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      What Do You Truly Want?

      Filed under Blog

      Seriously, what do you want?  Something for nothing doesn’t exist and unfortunately for many of us, neither does the land of Dairy Queen with its chocolate mountains adorned with peanuts, topped with ice cream and flowing rivers of chocolate and caramel!  So let’s just be real for a moment.
      You’ve been told all your life that you have this great voice and should be a voice over talent.

      That’s not enough!

      You’re curious about the possibility of becoming a voice over talent.  People have told you that you have a great voice and it’s something you’d like to explore.

      That’s better!

      You want to be a professional voice over talent. You want to know how to do it right and want to get mentoring from real working voice over professionals who are doing what you want to do.

      Now you’re talking!

      If you want to be taken seriously, you must have serious intentions.  You must clearly define what you want and decide what you are willing to give to get it.   It’s quite simple, really.  To complete a triathlon you will need to be able to swim, bike, and run.  That will require some strength, cardio and endurance training. Additionally, you will need to fuel your body appropriately and have the right gear to complete the event. That will likely mean investing in some professional training to learn and improve your skills in each of the three sports, disciplining yourself to commit to the training regimen – even when you don’t feel like it – and investing in the appropriate gear so you can compete.

      To compete as a voice over talent, you will need to be able to record your voice and deliver a variety of scripts, be teachable and directable, invest in professional training to learn and improve upon your skills and create a kickin’ demo.  You’ll need to discipline yourself to commit to the training, auditioning, editing and follow-through – even when you don’t feel like it – and invest in the appropriate equipment to get the job done.

      You know what you need to do.  So what’s holding you back?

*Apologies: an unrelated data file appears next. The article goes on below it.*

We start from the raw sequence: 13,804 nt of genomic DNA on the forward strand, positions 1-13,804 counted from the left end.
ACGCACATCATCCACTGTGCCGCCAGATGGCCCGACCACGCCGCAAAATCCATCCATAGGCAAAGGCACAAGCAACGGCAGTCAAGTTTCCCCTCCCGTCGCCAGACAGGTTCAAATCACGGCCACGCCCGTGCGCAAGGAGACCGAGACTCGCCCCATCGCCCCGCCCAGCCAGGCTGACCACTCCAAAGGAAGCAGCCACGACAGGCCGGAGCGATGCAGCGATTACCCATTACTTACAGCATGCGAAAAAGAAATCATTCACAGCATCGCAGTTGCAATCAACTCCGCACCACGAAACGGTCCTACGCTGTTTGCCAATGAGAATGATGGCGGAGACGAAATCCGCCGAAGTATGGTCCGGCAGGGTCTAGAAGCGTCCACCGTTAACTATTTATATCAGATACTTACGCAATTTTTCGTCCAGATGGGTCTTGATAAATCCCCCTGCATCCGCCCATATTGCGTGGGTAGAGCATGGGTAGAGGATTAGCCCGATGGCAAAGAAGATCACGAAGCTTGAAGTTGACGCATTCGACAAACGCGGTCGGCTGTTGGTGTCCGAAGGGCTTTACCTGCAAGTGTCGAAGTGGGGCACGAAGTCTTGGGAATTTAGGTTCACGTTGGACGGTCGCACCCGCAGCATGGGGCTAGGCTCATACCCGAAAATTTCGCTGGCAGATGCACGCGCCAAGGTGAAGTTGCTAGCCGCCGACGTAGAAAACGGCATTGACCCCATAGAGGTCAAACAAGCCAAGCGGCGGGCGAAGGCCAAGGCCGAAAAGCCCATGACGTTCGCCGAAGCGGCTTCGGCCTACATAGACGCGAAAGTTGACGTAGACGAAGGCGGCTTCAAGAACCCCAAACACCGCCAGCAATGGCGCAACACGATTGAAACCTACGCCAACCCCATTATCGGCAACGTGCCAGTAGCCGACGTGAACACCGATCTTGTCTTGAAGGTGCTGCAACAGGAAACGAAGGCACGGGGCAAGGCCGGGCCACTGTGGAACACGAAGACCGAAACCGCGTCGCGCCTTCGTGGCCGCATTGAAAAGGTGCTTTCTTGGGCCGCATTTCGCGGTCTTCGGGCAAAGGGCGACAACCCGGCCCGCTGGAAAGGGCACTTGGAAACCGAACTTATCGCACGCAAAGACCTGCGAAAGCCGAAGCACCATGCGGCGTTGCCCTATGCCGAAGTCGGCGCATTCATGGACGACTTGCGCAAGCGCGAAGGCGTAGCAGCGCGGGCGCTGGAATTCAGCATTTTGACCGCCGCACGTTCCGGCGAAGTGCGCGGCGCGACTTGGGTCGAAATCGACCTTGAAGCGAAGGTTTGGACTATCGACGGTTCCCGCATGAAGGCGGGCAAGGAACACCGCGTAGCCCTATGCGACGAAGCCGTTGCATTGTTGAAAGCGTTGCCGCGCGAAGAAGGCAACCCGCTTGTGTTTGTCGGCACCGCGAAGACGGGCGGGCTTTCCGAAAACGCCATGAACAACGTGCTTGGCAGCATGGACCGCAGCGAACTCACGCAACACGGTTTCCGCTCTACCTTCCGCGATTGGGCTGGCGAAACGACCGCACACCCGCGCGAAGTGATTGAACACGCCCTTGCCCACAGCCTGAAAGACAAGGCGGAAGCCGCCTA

You need to want it enough to invest your time, money and energy into making what you want your reality. You need to want it – not your friends or all those people who have told you all your life that you have the most amazing voice.  If you don’t want it, investing your time, money and energy into training is simply foolish!

      You need to want it and be bold enough to commit to it.  If you are not willing to commit to it, you will certainly fail because you will not be willing to give your full effort into making it happen. When you want it enough to commit to it, then the time, money and effort you invest in making it your reality will be an investment you are excited to make in yourself.

      Good luck!


      1. July 26
        Skip Orem @ 5:37 pm

        You got
        Hat right, Terry!

      2. August 16
        Paul Hernandez @ 2:29 pm

        I agree Terry, and I would add, it’s not just about the great voice. As I read your blog I was reminded of this guy who tried out earlier this season for America’s Got Talent. He had this big deep Lou Ralls type voice. He announced for himself back stage and then came out and gave this very announcerish presentation. It was pretty cheezy. I imagine he was a guy who’s heard from lots of people that he has a great voice. I think he was hoping his voice would get him through, however, I believe he received an X from all the judges. All that to say that it’s more than just a big voice. It’s learning the skill of using your voice. That’s something that you need to learn through training from a good voice coach like yourself.

      3. August 16
        Roy Bunales @ 5:22 pm

        Great article Terry. Having a great voice is one thing. But knowing how to use your voice effectively is a different animal. For people interested in getting started in voice over should invest in themselves to get the proper training. Be a student of the business and learn voice over technique. Even if you don’t pursue the voice over business, at least you’ll have learned how to speak effective english, be a better public speaker or give killer business/sales presentations.

        All my life I have been told that I have a great voice…and I never listened. Until one day back in 1997, I delivered a pizza to a talent agent and he told me what to do to get started in voice overs just like Terry is saying here. I’m glad I listened to the one person qualified to tell me that I have a great voice and to get training. I never regretted listening to his advice.

      4. August 17
        Tim Davidson @ 11:36 am

        So what is the cost?
        Where would I have to travel to, ie: where is your school located at?

        • August 17
          Terry Daniel @ 1:30 pm

          Hi Tim,

          Thanks for writing. I’ll send you some information.